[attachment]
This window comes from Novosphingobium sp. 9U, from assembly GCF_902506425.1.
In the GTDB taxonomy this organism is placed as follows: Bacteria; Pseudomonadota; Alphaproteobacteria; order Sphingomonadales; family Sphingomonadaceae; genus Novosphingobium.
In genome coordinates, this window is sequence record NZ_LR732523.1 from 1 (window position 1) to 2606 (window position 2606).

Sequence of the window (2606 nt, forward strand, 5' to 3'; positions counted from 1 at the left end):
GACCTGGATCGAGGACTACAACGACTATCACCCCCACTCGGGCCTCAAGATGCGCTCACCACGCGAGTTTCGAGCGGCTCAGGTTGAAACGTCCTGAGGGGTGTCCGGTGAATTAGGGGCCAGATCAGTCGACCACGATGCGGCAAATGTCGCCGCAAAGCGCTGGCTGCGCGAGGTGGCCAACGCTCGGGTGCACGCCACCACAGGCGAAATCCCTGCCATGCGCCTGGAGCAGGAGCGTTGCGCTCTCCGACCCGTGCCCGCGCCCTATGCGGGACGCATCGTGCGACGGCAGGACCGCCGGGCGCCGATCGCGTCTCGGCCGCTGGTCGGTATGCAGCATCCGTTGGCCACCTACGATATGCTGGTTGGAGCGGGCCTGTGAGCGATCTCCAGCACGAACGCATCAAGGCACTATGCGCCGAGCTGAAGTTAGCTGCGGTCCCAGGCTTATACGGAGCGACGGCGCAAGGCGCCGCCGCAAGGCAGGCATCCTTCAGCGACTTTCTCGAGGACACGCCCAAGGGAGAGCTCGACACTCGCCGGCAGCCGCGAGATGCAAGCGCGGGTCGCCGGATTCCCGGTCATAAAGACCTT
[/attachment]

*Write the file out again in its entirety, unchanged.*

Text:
This window comes from Novosphingobium sp. 9U, from assembly GCF_902506425.1.
In the GTDB taxonomy this organism is placed as follows: Bacteria; Pseudomonadota; Alphaproteobacteria; order Sphingomonadales; family Sphingomonadaceae; genus Novosphingobium.
In genome coordinates, this window is sequence record NZ_LR732523.1 from 1 (window position 1) to 2606 (window position 2606).

Sequence of the window (2606 nt, forward strand, 5' to 3'; positions counted from 1 at the left end):
GACCTGGATCGAGGACTACAACGACTATCACCCCCACTCGGGCCTCAAGATGCGCTCACCACGCGAGTTTCGAGCGGCTCAGGTTGAAACGTCCTGAGGGGTGTCCGGTGAATTAGGGGCCAGATCAGTCGACCACGATGCGGCAAATGTCGCCGCAAAGCGCTGGCTGCGCGAGGTGGCCAACGCTCGGGTGCACGCCACCACAGGCGAAATCCCTGCCATGCGCCTGGAGCAGGAGCGTTGCGCTCTCCGACCCGTGCCCGCGCCCTATGCGGGACGCATCGTGCGACGGCAGGACCGCCGGGCGCCGATCGCGTCTCGGCCGCTGGTCGGTATGCAGCATCCGTTGGCCACCTACGATATGCTGGTTGGAGCGGGCCTGTGAGCGATCTCCAGCACGAACGCATCAAGGCACTATGCGCCGAGCTGAAGTTAGCTGCGGTCCCAGGCTTATACGGAGCGACGGCGCAAGGCGCCGCCGCAAGGCAGGCATCCTTCAGCGACTTTCTCGAGGACACGCCCAAGGGAGAGCTCGACACTCGCCGGCAGCCGCGAGATGCAAGCGCGGGTCGCCGGATTCCCGGTCATAAAGACCTT